Light on right side only, creating a shadow of her behind.
Landscape composition shows the background more showing the lighting created with this positioning of the lights.
Both lights on giving a softer effect, no harsh shadows more gentle and light.
Light on left side, turned away a little, creates a harsher and darker shadow because of less light.
Both lights again, gentle poses match their natural result.
Both lights turned away slightly, face looks darker and shadows more contrasted.
Light on the right, odd composition, half background space and half my friend, not much shadow created because of the light positioning, instead more bright on the wall and darker on the face.
Attempt of back lighting, silhouette desire didn't work although it gives it a more night time effect rather than a usual photo shoot like the softer lighted portraits earlier on.
Same lighting but a close up, not as effective because of the focus on the face isn't clear because of the darkness and it should when close up rather than showing anything in the background either.
Left light only on, bright beam seen on background reflection, darker the lower in the composition which I liked.
Tried an earlier pose again, this time the light was aimed more at her rather than turned away so more of a shadow was created which I liked because we can see different shades of light.
Below are the same photographs, edited in photo shop with contrast and brightness adjustments and converted to grey scale. I preferred this because it shows the lighting more effectively because of the the added contrast, it also looks more professional because of this, it brings out the effect of the studio lighting used. It especially works better for the back lighting photograph, the face looks more like a silhouette and the brightness added shines through around the shape more, making my aimed effect slightly more effective.

Wednesday, 11 January 2012

Christmas Photographs.

An advantage of the topic light is that around Christmas time there will obviously be a lot more lights around for decoration, a lot of these photographs I took on my digital camera are close ups of them individually.
These ones below I took of a glass snowman decoration, I hung it up on the wall and experimented with light shining through it at different angles. Originally taken in colour (shown first) and below each of them are the photographs converted to black and white which I prefer for still life-like photographs, I also adjusted the contrast so the brighter parts look brighter and a sense that the objects are floating is created by the endless black background.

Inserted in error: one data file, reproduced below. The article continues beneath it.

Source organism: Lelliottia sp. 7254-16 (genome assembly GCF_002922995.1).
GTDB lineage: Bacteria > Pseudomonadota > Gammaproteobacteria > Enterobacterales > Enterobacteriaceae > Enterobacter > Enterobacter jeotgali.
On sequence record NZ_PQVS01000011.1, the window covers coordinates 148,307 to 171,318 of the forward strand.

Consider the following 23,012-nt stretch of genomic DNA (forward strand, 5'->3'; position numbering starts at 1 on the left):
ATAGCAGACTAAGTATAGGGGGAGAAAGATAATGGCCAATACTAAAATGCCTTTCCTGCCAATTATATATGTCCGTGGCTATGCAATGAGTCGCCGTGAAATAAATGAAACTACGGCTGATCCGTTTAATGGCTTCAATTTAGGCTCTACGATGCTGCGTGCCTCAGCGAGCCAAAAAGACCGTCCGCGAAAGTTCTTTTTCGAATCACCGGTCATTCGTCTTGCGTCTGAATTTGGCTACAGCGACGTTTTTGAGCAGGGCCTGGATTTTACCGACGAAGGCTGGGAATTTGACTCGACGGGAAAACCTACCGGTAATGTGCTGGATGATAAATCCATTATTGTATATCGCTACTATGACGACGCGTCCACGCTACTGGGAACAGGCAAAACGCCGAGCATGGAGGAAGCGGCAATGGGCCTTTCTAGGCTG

Above are all the black and white images below before I used photoshop to edit them.
Light taken off snowman and focused on white glass, taken from low angle. A favourite for its sense of floating and it seems like it should be massive although tiny when edited.
Aiming the light brom below, relecting up to the glass.
Side from below, flash light beam captured.
Light captured everywhere on object with front-on angled shot.
Light and dark differing from the light flashing onto the whole object.
From directly below, torch light.
A less bright torch light used for this, front lighting.
Light directly in the picture beaming onto object.
Use of backlighting.

Full view of lights in town centre, black and white brings out the contrast better and it looks rather old.

Less pixelated than the first shot because I focused it better this time.
Taken using close up mode with flash the lights on the tree. These photographs looked bette rin colour because of their bright lights colours, they were too grey in black and white because of the simular depths in the colours even though they are visually different.
Focused on the smallest ball ball, effect looked blurry, probably wrong mode on the camera (not close-up).
Focus on the background for a deeper depth of field, I don't like this photograph because the ball ball should have been the clear focused part.
Close up of all 3 from another angle, close up focused.
Slightly more distanced shot, successful effect.
Focus point maybe out of centre a bit, lights still look effective though.
Flash on turned the green tree silver/frosty somehow, but removed colour from the lights.
Simular angle to one of the coloured shots, showing the frosty effect instead.
Blur of reflection was how it looked although I don't know if I like it or not because it looks accidental, although light created from reflection can be seen.
My favourite simply because of the perfect focus and photo composition for a close up.